There is plenty of telling in the story, and that might not suit people who prefer thrillers or to be immersed in the action all the time. Much of the story involves interrogating suspects, witnesses, or others who might have relevant information, and some of it is not directly observed by Catchpool. There are almost as many narrators as there are characters (some are less than truthful, others are reluctant, infuriatingly detailed…) even though their versions of the story are usually reported by others, and that allows from some nuggets of observation and reflection from Poirot and/or Catchpool (although Poirot does as he is wont to do and plays with some of his cards very close to his chest). There are some touches of humour —funnily named and behaved dogs, bitchy comments, put-downs, witnesses who won’t stop talking and will tell Poirot off for interrupting (a spoonful of his own medicine at last)— that I enjoyed, but readers who are keen on avoiding anything extraneous to the plot might not appreciate them. I’ve also read some comments of people who complained that the writer does not manage to create a true sense of the location or the historical time of the story. It’s true that the author does not spend much time describing the setting, clothing, or other details not essential to the story, but I thought that made readers focus on the plot (and one needs to pay close attention to everything), and I liked the location and the fact that most of the story takes place in a big house, not a mansion but rather a much smaller affair, which goes some way to show times are changing (as does the coach trip).

We have the usual rounding up of all the main characters in the house at the end, and Poirot reveals everything, as he should. Did I guess right? Well, I did guess some things, but not the full explanation. I hang my head low and confess that I was not a match for Poirot’s “little grey cells”.

All in all, this is a book I recommend to fans of Agatha Christie, especially those who have been following this new series by Hannah, to lovers of classical mysteries looking for a puzzle to solve and a fairly light read, that enjoy a challenge and plenty of twists and turns. You won’t be left wondering and worrying about it for long, but you’ll relish it while it lasts and it will help you forget about your daily concerns. A fun read. What more can we ask for?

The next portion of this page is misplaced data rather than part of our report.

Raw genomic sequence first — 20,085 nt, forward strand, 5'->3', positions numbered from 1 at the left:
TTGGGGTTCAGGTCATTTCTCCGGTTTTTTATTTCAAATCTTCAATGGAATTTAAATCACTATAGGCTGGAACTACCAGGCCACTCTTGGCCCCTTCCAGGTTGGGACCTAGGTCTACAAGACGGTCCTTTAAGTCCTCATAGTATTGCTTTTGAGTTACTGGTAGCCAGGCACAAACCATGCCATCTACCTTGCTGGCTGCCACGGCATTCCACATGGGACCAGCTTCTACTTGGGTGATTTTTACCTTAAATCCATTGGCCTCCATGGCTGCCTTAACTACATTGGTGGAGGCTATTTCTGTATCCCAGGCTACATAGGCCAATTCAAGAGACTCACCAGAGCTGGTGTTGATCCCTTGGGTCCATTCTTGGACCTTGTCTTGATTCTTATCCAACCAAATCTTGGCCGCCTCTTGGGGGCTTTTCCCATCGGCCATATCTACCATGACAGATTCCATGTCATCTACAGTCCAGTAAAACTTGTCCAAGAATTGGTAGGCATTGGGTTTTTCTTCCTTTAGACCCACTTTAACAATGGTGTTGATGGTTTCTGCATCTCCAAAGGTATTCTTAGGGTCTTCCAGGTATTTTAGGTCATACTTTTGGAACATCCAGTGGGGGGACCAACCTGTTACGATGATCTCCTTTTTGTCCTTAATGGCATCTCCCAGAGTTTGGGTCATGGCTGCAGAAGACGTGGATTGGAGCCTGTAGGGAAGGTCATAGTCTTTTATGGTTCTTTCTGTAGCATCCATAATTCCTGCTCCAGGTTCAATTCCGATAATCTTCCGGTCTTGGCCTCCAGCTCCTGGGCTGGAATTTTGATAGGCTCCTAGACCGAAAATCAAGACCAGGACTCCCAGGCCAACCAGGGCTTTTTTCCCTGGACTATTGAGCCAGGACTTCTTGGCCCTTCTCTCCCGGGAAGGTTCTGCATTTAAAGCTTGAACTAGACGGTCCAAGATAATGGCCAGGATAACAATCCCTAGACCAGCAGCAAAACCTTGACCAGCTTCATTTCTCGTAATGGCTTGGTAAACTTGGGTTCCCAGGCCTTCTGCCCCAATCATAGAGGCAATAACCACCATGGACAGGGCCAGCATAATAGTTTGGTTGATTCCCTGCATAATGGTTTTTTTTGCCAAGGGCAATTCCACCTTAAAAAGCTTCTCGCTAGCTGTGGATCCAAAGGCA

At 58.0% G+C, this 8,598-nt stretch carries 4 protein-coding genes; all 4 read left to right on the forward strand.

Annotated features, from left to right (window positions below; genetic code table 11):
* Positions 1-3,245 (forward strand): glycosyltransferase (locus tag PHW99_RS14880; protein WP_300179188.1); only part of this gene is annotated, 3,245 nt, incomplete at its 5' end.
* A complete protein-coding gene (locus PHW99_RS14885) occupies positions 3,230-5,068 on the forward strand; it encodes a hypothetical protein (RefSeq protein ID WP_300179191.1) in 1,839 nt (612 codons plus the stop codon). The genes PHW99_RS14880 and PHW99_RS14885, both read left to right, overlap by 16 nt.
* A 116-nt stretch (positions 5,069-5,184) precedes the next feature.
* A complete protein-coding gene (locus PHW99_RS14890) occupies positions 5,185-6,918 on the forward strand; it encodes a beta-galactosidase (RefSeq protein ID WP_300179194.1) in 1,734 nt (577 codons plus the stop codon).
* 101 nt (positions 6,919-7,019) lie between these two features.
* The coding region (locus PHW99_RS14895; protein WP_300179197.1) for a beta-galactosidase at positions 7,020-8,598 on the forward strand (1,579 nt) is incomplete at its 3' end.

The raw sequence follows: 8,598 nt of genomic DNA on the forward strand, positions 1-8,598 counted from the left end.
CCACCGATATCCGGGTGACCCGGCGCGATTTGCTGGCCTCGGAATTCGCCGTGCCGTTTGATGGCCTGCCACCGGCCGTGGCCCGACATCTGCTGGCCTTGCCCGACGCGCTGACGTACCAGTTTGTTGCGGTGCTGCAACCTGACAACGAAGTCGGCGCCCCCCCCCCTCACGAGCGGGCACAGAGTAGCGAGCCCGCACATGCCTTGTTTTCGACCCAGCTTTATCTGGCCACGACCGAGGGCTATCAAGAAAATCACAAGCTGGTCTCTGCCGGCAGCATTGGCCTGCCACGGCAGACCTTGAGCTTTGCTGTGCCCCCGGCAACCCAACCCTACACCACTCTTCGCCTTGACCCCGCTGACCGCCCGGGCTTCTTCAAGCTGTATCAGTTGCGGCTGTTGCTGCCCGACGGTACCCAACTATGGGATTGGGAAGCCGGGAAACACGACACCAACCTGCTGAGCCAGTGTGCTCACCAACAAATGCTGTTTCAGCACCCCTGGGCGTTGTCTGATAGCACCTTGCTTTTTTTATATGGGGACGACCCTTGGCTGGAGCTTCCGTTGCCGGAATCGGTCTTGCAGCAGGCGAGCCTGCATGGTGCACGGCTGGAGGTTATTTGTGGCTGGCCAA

Thanks to NetGalley, Harper Collins and the author for this fun read, thanks to all of you for reading, and remember to like, share, comment, click review, keep smiling, and remain safe.


Book review Book reviews

#Bookreview THE MYSTERY OF THREE QUARTERS: THE NEW HERCULE POIROT MYSTERY by Sophie Hannah (@sophiehannahCB1) Poirot is back in good shape. #Poirot #mysteryreaders

Hi all:

I must confess this series passed me by but I could not resist when I saw this novel was available on NetGalley…

Book review The Mystery of Three Quarters by Sophie Hannah
The Mystery of Three Quarters by Sophie Hannah

The Mystery of Three Quarters: The New Hercule Poirot Mystery by Sophie Hannah A good old-fashioned and convoluted mystery with a Poirot in good shape.

The world’s most beloved detective, Hercule Poirot – the legendary star of Agatha Christie’s Murder on the Orient Express and most recently The Monogram Murders and Closed Casket—returns in a stylish, diabolically clever mystery set in 1930’s London.

Returning home after lunch one day, Hercule Poirot finds an angry woman waiting outside his front door. She demands to know why Poirot has sent her a letter accusing her of the murder of Barnabas Pandy, a man she has neither heard of nor ever met.

Poirot has also never heard of a Barnabas Pandy and has accused nobody of murder. Shaken, he goes inside, only to find that he has a visitor waiting for him — a man who also claims also to have received a letter from Poirot that morning, accusing him of the murder of Barnabas Pandy…